The company has been adding new features like there’s no tomorrow, facilitating one-click subscriptions for its Revue newsletter service (watch out, Substack!), enabling tips, and introducing “super follows” so fans can engage more closely with their favorite creators (watch out, Patreon!). The consequence of this is that Twitter is producing a full ecosystem for creators to effectively monetize their content, removing the need to turn to third-party apps like Substack or Patreon to generate income through their audience.
There is zero doubt that Jack Dorsey, Twitter CEO, is unapologetically pro-crypto, and that can be seen in his latest development for the app — a new feature allowing users to proudly display their NFT collection.
Twitter is working on Collectibles profile tab, NFT view and NFT details view
— Jane "Not A Twïtter Employee" Manchun Wong (@wongmjane)
Oct 24, 2021
NFTs have been hot in the press lately, with digital artwork from creator Beeple selling for $69 million (nice) earlier this year. Many have been quick to point out that despite ownership being verified on the blockchain, there isn’t much to really distinguish between taking a screenshot and owning the NFT.
Twitter’s latest development changes that. With this feature, users can proudly display the artwork they purchase in the digital world in the same way that people can put up canvases on their walls. It’s a strange notion, but with our real lives so heavily intertwined with our social media presence, is it really that different?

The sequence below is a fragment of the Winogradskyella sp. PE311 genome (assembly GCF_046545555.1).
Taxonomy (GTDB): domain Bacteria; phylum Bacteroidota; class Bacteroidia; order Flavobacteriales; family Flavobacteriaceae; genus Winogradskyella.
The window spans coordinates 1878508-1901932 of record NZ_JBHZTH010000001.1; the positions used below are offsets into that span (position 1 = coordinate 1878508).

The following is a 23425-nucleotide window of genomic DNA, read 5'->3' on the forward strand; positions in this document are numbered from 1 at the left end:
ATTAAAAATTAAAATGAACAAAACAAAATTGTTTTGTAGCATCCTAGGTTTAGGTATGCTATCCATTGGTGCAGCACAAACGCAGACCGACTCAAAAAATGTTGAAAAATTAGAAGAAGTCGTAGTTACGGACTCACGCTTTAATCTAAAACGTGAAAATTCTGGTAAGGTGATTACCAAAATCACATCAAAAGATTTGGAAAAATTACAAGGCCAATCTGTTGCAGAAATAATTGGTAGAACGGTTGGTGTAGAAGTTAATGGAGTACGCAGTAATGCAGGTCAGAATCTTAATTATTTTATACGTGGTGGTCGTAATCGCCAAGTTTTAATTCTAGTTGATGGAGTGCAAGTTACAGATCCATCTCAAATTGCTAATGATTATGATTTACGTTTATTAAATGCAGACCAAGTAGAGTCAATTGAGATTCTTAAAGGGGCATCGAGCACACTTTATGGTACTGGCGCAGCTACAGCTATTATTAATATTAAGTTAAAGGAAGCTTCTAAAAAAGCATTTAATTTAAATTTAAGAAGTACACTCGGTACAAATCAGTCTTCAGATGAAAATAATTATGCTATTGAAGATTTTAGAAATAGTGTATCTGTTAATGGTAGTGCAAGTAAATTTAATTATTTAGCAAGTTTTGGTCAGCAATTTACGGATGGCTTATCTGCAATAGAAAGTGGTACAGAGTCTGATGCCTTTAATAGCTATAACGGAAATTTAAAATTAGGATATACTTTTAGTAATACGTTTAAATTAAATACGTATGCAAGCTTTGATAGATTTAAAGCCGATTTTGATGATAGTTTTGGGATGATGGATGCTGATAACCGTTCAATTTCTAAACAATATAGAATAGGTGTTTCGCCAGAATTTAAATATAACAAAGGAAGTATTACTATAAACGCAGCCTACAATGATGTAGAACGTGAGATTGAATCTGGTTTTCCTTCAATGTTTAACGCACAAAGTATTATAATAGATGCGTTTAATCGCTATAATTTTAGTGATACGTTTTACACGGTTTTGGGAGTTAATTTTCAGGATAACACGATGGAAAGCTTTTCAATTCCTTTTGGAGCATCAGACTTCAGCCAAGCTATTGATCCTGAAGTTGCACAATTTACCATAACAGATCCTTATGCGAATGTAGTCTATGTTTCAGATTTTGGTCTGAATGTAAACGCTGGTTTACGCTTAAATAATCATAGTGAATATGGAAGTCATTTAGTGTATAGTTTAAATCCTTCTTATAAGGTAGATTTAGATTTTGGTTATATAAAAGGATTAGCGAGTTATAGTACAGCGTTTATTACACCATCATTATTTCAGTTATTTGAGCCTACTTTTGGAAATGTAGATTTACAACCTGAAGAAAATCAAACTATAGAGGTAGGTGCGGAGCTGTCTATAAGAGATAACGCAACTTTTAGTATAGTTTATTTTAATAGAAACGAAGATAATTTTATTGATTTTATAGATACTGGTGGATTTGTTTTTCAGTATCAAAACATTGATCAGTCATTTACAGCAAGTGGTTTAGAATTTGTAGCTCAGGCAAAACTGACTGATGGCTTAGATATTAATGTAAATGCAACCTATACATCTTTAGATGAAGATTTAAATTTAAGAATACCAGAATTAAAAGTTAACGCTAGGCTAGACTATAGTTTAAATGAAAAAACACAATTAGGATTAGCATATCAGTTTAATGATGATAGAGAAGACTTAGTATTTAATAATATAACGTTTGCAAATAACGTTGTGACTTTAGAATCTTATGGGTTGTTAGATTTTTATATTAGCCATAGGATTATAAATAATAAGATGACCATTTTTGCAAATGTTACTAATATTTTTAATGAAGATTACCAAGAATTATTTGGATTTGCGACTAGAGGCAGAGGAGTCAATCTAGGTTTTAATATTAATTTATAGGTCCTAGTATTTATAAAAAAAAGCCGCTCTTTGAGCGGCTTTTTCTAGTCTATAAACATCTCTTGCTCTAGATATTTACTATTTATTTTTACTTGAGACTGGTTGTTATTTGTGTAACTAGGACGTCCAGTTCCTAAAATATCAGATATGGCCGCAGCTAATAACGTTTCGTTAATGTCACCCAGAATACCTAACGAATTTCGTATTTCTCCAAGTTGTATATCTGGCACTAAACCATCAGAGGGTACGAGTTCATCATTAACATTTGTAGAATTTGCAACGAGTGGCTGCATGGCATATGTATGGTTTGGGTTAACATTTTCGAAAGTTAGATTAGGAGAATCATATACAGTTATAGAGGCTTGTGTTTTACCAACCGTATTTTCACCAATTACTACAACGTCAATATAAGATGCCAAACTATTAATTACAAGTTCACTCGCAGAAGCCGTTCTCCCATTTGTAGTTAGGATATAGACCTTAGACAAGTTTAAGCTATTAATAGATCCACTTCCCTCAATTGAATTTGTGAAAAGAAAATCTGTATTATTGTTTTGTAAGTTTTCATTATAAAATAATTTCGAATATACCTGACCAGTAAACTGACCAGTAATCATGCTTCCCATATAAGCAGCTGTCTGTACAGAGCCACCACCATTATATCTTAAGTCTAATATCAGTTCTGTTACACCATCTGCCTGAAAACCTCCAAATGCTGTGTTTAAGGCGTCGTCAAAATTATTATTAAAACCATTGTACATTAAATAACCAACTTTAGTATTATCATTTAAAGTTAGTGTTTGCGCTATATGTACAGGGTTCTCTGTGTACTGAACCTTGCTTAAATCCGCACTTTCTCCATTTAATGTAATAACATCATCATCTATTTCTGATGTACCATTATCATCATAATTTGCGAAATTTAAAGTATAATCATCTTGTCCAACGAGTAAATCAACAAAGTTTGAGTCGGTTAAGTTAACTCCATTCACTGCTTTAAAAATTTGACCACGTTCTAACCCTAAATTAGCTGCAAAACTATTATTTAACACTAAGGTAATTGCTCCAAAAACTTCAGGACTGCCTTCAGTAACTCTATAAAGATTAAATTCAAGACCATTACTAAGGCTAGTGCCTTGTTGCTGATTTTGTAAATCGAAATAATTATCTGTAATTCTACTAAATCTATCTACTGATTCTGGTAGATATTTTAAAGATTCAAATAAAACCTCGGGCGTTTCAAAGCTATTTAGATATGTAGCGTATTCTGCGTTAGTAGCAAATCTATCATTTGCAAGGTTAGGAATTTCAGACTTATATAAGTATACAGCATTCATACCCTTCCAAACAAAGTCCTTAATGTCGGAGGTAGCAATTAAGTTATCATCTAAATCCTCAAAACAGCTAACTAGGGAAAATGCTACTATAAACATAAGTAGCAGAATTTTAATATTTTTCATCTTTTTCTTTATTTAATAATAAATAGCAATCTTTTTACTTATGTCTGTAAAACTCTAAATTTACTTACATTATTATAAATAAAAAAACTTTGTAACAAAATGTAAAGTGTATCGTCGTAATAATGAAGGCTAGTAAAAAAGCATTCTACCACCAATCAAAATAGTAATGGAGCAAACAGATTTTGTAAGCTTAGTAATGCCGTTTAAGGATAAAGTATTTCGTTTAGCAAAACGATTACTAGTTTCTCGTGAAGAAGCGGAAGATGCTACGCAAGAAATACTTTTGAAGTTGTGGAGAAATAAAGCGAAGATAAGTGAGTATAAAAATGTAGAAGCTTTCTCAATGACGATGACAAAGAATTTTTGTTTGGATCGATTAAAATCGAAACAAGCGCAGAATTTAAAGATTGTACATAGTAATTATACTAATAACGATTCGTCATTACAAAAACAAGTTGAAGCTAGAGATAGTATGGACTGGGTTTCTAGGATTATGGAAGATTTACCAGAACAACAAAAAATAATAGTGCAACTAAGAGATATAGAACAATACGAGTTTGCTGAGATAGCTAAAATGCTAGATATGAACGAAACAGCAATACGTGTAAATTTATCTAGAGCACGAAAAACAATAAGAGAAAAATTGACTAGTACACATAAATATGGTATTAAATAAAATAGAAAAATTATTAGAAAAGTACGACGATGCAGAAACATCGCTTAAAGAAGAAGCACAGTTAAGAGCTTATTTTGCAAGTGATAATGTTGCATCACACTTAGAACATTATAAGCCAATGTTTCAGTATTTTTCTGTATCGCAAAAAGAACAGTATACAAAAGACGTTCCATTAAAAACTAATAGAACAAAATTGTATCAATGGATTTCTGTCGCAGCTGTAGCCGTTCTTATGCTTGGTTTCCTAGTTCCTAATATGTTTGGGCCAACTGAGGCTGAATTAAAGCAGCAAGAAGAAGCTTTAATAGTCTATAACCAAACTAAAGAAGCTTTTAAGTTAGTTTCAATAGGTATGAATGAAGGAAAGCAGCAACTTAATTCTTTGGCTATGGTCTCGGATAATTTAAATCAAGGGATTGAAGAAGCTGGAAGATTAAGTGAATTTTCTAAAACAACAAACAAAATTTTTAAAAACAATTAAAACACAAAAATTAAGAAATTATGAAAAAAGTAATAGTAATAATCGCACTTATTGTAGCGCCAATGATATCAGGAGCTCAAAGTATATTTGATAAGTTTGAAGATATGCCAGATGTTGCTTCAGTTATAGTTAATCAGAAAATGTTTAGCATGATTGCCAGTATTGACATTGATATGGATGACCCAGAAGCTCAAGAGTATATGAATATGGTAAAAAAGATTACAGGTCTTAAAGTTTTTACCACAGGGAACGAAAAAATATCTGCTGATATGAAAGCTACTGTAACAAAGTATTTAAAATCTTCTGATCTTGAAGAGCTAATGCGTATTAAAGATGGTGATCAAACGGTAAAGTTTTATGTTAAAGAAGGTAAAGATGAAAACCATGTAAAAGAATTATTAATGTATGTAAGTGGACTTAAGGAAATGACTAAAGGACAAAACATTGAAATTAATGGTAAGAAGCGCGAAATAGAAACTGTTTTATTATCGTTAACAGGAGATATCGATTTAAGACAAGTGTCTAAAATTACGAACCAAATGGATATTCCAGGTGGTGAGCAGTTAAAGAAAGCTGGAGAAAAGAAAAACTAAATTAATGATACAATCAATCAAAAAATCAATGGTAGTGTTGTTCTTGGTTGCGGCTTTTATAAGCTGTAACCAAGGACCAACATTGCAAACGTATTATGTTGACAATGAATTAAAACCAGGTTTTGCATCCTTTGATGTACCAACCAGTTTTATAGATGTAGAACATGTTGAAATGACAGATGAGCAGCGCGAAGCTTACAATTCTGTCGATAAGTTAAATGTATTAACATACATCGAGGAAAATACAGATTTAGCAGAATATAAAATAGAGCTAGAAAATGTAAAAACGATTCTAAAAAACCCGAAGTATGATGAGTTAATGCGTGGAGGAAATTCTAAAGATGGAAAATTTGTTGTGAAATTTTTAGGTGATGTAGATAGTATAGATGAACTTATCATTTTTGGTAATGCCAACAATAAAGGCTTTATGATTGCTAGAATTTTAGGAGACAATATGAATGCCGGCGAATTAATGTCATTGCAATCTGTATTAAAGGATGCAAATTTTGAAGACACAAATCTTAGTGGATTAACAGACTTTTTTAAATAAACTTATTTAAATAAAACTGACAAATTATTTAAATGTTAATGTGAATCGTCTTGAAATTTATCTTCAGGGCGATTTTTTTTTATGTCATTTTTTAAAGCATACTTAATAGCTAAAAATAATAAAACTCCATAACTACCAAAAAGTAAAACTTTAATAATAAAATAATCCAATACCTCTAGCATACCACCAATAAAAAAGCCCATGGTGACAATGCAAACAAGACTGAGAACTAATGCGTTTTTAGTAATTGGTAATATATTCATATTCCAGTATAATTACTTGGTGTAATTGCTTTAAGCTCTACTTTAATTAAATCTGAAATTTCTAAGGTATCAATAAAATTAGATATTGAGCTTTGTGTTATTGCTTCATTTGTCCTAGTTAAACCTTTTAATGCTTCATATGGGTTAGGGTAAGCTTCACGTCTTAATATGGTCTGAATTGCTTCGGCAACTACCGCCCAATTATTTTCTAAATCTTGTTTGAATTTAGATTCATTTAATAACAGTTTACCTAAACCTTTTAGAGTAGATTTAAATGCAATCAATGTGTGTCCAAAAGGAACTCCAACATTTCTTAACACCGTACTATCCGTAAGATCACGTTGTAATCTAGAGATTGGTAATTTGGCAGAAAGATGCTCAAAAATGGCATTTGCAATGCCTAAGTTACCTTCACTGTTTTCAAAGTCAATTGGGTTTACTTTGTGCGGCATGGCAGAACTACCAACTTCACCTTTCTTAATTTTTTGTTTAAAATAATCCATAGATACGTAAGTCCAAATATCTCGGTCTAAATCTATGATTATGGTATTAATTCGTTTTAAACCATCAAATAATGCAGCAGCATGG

A meme of a fake tungsten cube shortage has caused a global tungsten cube shortage.
Yes, you read that right.
It all started with Neeraj K. Agrawal (my nephew), head of comms for the cryptocurrency policy think tank Coincenter, who has been tweeting about tungsten cubes since August of this year.
a 4 inch tungsten cube is 41.6 lbs
— Neeraj K. Agrawal (@NeerajKA)
Aug 27, 2021
Well, the internet took notice, and the crypto community rallied around the almighty tungsten cube. There’s nothing inherently crypto-centric about tungsten. It’s just a very dense metal, similar to uranium and gold, and the weight of a small cube is apparently pleasurable to the crypto community.
The sudden surge in interest for tungsten cubes caused a 300% increase in demand on Amazon for Midwest Tungsten Service, which offers cubes ranging from an 18-gram, 1-centimeter cube that sells for $19.99... to a 41-pound, 4-inch cube that costs nearly $3,000.
— Neeraj K. Agrawal (@NeerajKA)
Oct 12, 2021
Clearly size matters, and in true crypto fashion, crypto investors are bidding to own an NFT linked to a 1,784-lb cube of tungsten stored in Willowbrook, Illinois that they will be able to visit once per calendar year (supervised by a Midwest Tungsten representative). The minimum bid is 47.74 ETH (~$192,000) and 10% of proceeds from the sale will be donated to a mutually-agreed charitable organization.
So, if you have $200,000 to spare, I see no better place to spend your hard-earned cash. Long live the cube.
~ Dr. PP out